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Underworld

 

Gen X review UnderworldThey travel mainly at night, running in packs like dogs. Sharing a common lineage, they have waged a secret war dating back as far as anyone can remember, but it was only a matter of time before the sci-fi geeks and the Goth weirdos gave birth to some sort of monster.


Enter: Underworld, one of the most vapid, silly films of the year.


Taking its cue from the Matrix, Blade and the Laura Croft series, Underworld combines the nervous energy of science fiction with the plodding operatic sentiment of the Gothic subculture. More a fashion show than a film, Underworld is fetish worship of the lowest order, catering to folks who abuse themselves to the Cure en route to real-life vampire role-playing games where they adopt fake Brit accents and stupid-ass names like Sebastian.


(If you’re this person stop reading this review and back away slowly.)


Obsessively talky, Underworld paradoxically has extraordinarily little to say. Preferring style to substance, the film relies on its dark, brooding cinematography to denote its emotional and psychological depth while simultaneously boring its audience with long, convoluted flashbacks that tell much more than they evoke despite their use of loaded images and symbols. When this magic combination doesn’t work the filmmakers put the thing on high speed, blend it for an hour, sprinkle it with useless details and wooden characters, and serve it as an unsmiling kitsch quiche.


The story follows the budding romance between Michael (Scott Speedman), a shallow, one-dimensional human, and Selene (Kate Beckinsale), a quarter-dimensional vampire Barbie doll built to full size. Their attempts at intimacy are thwarted by an untimely war between vampires and Lycans (werewolves), which interrupts their little bondage games and threatens to pull them into some half-baked plot concerning ancient retribution and cursed love…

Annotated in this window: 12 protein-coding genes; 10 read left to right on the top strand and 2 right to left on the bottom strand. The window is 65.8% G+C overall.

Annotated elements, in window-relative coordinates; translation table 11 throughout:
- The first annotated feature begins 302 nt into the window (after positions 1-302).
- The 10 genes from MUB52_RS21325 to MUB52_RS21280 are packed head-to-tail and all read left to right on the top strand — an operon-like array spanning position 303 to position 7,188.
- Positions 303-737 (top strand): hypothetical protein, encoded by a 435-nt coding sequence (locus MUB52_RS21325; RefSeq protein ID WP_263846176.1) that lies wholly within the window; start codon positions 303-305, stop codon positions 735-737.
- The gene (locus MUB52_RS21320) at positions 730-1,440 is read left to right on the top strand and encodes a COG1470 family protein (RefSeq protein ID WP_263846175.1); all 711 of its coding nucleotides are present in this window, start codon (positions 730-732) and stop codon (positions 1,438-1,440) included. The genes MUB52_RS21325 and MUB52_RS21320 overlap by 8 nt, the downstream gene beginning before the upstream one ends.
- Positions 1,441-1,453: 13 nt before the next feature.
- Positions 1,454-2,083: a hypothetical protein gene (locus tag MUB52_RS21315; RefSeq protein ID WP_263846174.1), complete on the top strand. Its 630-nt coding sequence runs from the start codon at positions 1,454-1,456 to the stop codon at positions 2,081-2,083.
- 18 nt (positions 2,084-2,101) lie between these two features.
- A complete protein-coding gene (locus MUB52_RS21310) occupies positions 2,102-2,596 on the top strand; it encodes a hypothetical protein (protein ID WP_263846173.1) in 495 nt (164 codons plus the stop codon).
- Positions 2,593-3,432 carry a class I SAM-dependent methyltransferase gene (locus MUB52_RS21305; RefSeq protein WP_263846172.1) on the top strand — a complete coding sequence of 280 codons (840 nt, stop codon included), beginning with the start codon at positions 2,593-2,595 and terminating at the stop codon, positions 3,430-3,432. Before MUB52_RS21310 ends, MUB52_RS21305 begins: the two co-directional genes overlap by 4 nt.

The overall impression I get from the film is that its plot is merely an excuse for its neurotic fascination with affectation. The storyline feels exterior to the film, as though it were just laid over a series of special effects and gymnastic fighting scenes. Consequently it reads like a music video directed by a pretentious art snob with a penchant for leather.


With so much attention paid to the film’s style, you might be asking yourself what it looks like?
The movie’s uninspiring visual effects stem from the fact that Underworld doesn’t try to do anything new. Its major mood-setting device is constant rain and darkness, which sort of runs dry after 20 minutes. Most of the remaining effects are the clinging-to-the-wall or hissing variety, which feels stale and dated. The werewolf transformation scenes are laughably bad and the vamps are distinguishable only because they all have sissy names and wear blouses.


When the movie exhausts its limited special effects pallet, the filmmakers toss more characters into the mess. The pace quickens just as the plot begins to flounder under its own weight, resulting in a meltdown that would be pretty funny if the thing didn’t take itself so seriously. You just can’t set an opera to a Mountain Dew commercial.


In the end Underworld suffers from being too derivative and style-conscious, sort of like a Fox remake of Dark Shadows.